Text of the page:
Ex­perts bring trove of cli­mate data

Arab Times - - SCIENCE -

BER­LIN, Oct 12, (AP): An ice­breaker car­ry­ing sci­en­tists on a year-long in­ter­na­tional ef­fort to study the high Arc­tic has re­turned to its home port in Ger­many car­ry­ing a wealth of data that will help re­searchers bet­ter pre­dict cli­mate change in the decades to come.

The RV Po­larstern ar­rived Mon­day in the North Sea port of Bre­mer­haven, from where she set off more than a year ago pre­pared for bit­ter cold and po­lar bear en­coun­ters – but not for the pan­demic lockdowns that al­most scut­tled the mis­sion half-way through.

“We ba­si­cally achieved ev­ery­thing we set out to do,” the ex­pe­di­tion’s leader, Markus Rex, told The As­so­ci­ated Press by satel­lite phone as it left the po­lar cir­cle last week. “We con­ducted mea­sure­ments for a whole year with just a short break.”

The ship had to break away from its po­si­tion in the far north for three weeks in May to pick up sup­plies and ro­tate team mem­bers af­ter coro­n­avirus re­stric­tions dis­rupted care­fully laid travel plans, but that didn’t cause sig­nif­i­cant prob­lems to the mis­sion, he said.


“We’re bring­ing back a trove of data, along with count­less sam­ples of ice cores, snow and wa­ter,” said Rex, an at­mo­spheric sci­en­tist at Ger­many’s Al­fred We­gener In­sti­tute for Po­lar and Ocean Re­search that or­ga­nized the ex­pe­di­tion.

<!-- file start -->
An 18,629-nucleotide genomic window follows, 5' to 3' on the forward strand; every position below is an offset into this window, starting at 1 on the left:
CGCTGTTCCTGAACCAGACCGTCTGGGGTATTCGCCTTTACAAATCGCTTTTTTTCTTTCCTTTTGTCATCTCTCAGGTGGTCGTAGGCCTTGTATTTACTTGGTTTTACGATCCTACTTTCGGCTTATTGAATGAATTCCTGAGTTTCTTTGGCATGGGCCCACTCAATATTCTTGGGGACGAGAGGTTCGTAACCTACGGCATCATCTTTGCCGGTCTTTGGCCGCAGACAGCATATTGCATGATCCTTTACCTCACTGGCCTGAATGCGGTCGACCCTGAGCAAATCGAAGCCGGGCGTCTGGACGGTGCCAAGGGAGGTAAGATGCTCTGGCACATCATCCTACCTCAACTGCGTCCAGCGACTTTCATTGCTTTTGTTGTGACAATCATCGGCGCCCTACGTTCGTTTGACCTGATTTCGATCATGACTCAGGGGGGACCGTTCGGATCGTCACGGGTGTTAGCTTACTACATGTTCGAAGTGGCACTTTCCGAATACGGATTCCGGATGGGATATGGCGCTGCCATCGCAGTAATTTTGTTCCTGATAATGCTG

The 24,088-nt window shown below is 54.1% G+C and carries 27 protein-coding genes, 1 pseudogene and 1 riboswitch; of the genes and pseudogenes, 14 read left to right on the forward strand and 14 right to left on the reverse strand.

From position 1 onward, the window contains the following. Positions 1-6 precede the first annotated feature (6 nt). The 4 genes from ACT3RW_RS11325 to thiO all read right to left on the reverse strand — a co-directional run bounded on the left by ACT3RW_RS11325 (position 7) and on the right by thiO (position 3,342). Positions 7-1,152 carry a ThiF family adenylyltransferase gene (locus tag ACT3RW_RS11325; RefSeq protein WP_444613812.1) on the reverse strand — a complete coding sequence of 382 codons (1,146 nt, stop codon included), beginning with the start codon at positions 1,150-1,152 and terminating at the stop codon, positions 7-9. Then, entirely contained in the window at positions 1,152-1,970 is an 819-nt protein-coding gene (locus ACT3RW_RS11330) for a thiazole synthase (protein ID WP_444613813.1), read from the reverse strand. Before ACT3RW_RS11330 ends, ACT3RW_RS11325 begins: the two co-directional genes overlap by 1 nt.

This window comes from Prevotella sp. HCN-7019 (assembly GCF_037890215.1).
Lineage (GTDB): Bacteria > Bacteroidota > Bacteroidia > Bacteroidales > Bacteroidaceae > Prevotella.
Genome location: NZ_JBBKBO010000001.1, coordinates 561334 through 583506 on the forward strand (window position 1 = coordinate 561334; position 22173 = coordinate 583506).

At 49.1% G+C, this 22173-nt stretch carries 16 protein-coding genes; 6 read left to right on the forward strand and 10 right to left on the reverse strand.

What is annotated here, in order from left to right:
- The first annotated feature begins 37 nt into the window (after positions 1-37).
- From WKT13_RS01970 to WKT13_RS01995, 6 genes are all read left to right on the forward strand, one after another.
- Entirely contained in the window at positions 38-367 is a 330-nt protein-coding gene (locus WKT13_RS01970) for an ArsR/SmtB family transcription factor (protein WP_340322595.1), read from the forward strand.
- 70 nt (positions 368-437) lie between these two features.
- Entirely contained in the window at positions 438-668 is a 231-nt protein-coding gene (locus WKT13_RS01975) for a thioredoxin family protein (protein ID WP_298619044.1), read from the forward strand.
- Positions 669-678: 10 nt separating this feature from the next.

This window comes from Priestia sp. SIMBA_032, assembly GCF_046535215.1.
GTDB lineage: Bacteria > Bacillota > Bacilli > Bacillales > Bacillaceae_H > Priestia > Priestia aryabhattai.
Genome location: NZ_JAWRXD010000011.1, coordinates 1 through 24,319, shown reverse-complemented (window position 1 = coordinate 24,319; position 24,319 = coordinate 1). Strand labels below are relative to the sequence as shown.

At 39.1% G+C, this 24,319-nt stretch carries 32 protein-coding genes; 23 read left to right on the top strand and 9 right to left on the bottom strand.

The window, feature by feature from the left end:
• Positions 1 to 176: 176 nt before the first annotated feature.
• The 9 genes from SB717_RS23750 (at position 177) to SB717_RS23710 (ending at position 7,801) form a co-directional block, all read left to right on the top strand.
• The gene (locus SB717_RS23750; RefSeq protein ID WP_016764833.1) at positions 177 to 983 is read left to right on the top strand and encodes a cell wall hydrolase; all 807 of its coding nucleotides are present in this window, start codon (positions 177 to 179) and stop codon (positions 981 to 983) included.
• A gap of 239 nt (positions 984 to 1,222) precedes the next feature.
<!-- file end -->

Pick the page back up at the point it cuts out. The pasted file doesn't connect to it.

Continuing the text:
More than 300 sci­en­tists from 20 coun­tries, in­clud­ing the United States, Bri­tain, France, Rus­sia and China took part in the 150-mil­lion-euro ($177-mil­lion) ex­pe­di­tion to mea­sure con­di­tions in one of the most re­mote and hos­tile parts of the planet over the course of a whole year.

Much of the in­for­ma­tion will be used to im­prove sci­en­tists’ mod­els of global warm­ing, par­tic­u­larly in the Arc­tic, where change has been hap­pen­ing at a faster pace than else­where on the planet.

As part of the ex­pe­di­tion, known by

its acro­nym MO­SAiC, the Po­larstern an­chored to a large floe last fall and set up a camp on the ice, cre­at­ing a small sci­en­tific vil­lage pro­tected from wan­der­ing po­lar bears by alarms and scouts.

“We went above and be­yond the data col­lec­tion we set out to do,” said Melinda Web­ster, a sea ice ex­pert at the Uni­ver­sity of Alaska, Fair­banks, whose work is funded by NASA.

Web­ster, who led a team of 14 sci­en­tists dur­ing the fourth leg of the trip, said it will likely take years, or even decades, to sift through the data.

“This is an ex­tremely ex­cit­ing time to get into Arc­tic sci­ence be­cause of the changes that are hap­pen­ing,” she said. “We need to get all the help we

can be­cause it’s im­por­tant to un­der­stand what’s go­ing on and the more peo­ple help out, the bet­ter.”

Rex, the ex­pe­di­tion leader, noted that the ship en­coun­tered un­usu­ally thin and mushy con­di­tions in the re­gion above north­ern Green­land this sum­mer that al­lowed them to make an un­planned de­tour to the North Pole.

“We are watch­ing the Arc­tic sea ice die,” said Rex, adding that he thinks it’s pos­si­ble there may be no sum­mer sea ice in the Arc­tic soon. This would cause not just sig­nif­i­cant dis­rup­tion to indige­nous so­ci­eties in the re­gion but also in­ter­fere with the planet’s cool­ing sys­tem.

“We need to do ev­ery­thing to pre­serve it for fu­ture gen­er­a­tions,” he said.

In this July 3, 2019 file photo, Markus Rex, an at­mo­spheric sci­en­tist and leader of the MO­SAiC ex­pe­di­tion, stands on the bridge of the Ger­man Arc­tic re­search ves­sel Po­larstern in Bre­mer­haven, Ger­many. The ice­breaker Po­larstern, car­ry­ing sci­en­tists on a year-long in­ter­na­tional ef­fort to study the high Arc­tic, has re­turned to its home port in Ger­many. The RV Po­larstern ar­rived Mon­day in the North Sea port of Bre­mer­haven. (AP)

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